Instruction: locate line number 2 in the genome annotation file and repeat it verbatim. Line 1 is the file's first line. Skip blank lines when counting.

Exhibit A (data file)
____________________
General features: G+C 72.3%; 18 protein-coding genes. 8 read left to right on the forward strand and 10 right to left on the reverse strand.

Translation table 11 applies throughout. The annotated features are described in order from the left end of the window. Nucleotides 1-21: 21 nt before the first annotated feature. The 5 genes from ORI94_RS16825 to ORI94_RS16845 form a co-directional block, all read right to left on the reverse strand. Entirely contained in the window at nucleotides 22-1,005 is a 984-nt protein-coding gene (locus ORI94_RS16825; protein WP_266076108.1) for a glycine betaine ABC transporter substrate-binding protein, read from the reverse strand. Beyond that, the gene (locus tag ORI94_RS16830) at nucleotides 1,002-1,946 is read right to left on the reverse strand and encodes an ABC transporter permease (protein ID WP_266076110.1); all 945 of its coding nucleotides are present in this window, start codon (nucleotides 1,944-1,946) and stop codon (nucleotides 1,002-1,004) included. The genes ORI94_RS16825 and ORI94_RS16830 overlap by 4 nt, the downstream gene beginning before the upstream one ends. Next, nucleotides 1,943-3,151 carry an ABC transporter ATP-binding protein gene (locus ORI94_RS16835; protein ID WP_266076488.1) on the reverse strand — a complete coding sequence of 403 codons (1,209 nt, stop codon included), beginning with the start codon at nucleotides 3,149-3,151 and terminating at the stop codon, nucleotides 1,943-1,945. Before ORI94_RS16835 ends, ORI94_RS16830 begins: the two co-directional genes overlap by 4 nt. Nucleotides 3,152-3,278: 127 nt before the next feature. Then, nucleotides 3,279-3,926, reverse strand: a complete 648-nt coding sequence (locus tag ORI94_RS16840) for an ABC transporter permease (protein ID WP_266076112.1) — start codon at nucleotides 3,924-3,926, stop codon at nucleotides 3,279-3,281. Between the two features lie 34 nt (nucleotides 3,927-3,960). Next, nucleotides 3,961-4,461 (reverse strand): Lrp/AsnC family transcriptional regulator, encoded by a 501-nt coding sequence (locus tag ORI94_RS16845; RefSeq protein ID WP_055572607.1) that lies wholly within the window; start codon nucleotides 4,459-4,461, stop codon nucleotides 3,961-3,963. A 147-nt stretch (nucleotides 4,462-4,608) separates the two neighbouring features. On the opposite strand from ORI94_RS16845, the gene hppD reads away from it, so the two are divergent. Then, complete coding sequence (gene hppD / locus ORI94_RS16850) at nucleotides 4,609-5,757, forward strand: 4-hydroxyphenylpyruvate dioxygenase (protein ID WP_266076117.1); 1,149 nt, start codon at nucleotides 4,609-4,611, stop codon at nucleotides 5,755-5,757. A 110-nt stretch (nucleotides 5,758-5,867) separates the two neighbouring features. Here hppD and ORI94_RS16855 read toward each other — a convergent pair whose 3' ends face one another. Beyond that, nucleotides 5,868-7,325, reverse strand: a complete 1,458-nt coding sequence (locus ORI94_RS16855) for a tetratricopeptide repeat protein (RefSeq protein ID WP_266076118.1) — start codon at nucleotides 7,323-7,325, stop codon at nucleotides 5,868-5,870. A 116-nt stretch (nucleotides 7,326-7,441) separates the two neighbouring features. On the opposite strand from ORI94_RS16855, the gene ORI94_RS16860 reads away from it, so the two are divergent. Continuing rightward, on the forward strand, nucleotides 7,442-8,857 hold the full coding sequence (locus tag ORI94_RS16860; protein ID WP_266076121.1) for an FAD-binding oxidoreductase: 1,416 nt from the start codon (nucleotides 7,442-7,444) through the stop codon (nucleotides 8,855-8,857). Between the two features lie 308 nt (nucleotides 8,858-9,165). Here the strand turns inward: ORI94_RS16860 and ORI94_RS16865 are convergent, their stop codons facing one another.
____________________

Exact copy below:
Translation table 11 applies throughout. The annotated features are described in order from the left end of the window. Nucleotides 1-21: 21 nt before the first annotated feature. The 5 genes from ORI94_RS16825 to ORI94_RS16845 form a co-directional block, all read right to left on the reverse strand. Entirely contained in the window at nucleotides 22-1,005 is a 984-nt protein-coding gene (locus ORI94_RS16825; protein WP_266076108.1) for a glycine betaine ABC transporter substrate-binding protein, read from the reverse strand. Beyond that, the gene (locus tag ORI94_RS16830) at nucleotides 1,002-1,946 is read right to left on the reverse strand and encodes an ABC transporter permease (protein ID WP_266076110.1); all 945 of its coding nucleotides are present in this window, start codon (nucleotides 1,944-1,946) and stop codon (nucleotides 1,002-1,004) included. The genes ORI94_RS16825 and ORI94_RS16830 overlap by 4 nt, the downstream gene beginning before the upstream one ends. Next, nucleotides 1,943-3,151 carry an ABC transporter ATP-binding protein gene (locus ORI94_RS16835; protein ID WP_266076488.1) on the reverse strand — a complete coding sequence of 403 codons (1,209 nt, stop codon included), beginning with the start codon at nucleotides 3,149-3,151 and terminating at the stop codon, nucleotides 1,943-1,945. Before ORI94_RS16835 ends, ORI94_RS16830 begins: the two co-directional genes overlap by 4 nt. Nucleotides 3,152-3,278: 127 nt before the next feature. Then, nucleotides 3,279-3,926, reverse strand: a complete 648-nt coding sequence (locus tag ORI94_RS16840) for an ABC transporter permease (protein ID WP_266076112.1) — start codon at nucleotides 3,924-3,926, stop codon at nucleotides 3,279-3,281. Between the two features lie 34 nt (nucleotides 3,927-3,960). Next, nucleotides 3,961-4,461 (reverse strand): Lrp/AsnC family transcriptional regulator, encoded by a 501-nt coding sequence (locus tag ORI94_RS16845; RefSeq protein ID WP_055572607.1) that lies wholly within the window; start codon nucleotides 4,459-4,461, stop codon nucleotides 3,961-3,963. A 147-nt stretch (nucleotides 4,462-4,608) separates the two neighbouring features. On the opposite strand from ORI94_RS16845, the gene hppD reads away from it, so the two are divergent. Then, complete coding sequence (gene hppD / locus ORI94_RS16850) at nucleotides 4,609-5,757, forward strand: 4-hydroxyphenylpyruvate dioxygenase (protein ID WP_266076117.1); 1,149 nt, start codon at nucleotides 4,609-4,611, stop codon at nucleotides 5,755-5,757. A 110-nt stretch (nucleotides 5,758-5,867) separates the two neighbouring features. Here hppD and ORI94_RS16855 read toward each other — a convergent pair whose 3' ends face one another. Beyond that, nucleotides 5,868-7,325, reverse strand: a complete 1,458-nt coding sequence (locus ORI94_RS16855) for a tetratricopeptide repeat protein (RefSeq protein ID WP_266076118.1) — start codon at nucleotides 7,323-7,325, stop codon at nucleotides 5,868-5,870. A 116-nt stretch (nucleotides 7,326-7,441) separates the two neighbouring features. On the opposite strand from ORI94_RS16855, the gene ORI94_RS16860 reads away from it, so the two are divergent. Continuing rightward, on the forward strand, nucleotides 7,442-8,857 hold the full coding sequence (locus tag ORI94_RS16860; protein ID WP_266076121.1) for an FAD-binding oxidoreductase: 1,416 nt from the start codon (nucleotides 7,442-7,444) through the stop codon (nucleotides 8,855-8,857). Between the two features lie 308 nt (nucleotides 8,858-9,165). Here the strand turns inward: ORI94_RS16860 and ORI94_RS16865 are convergent, their stop codons facing one another.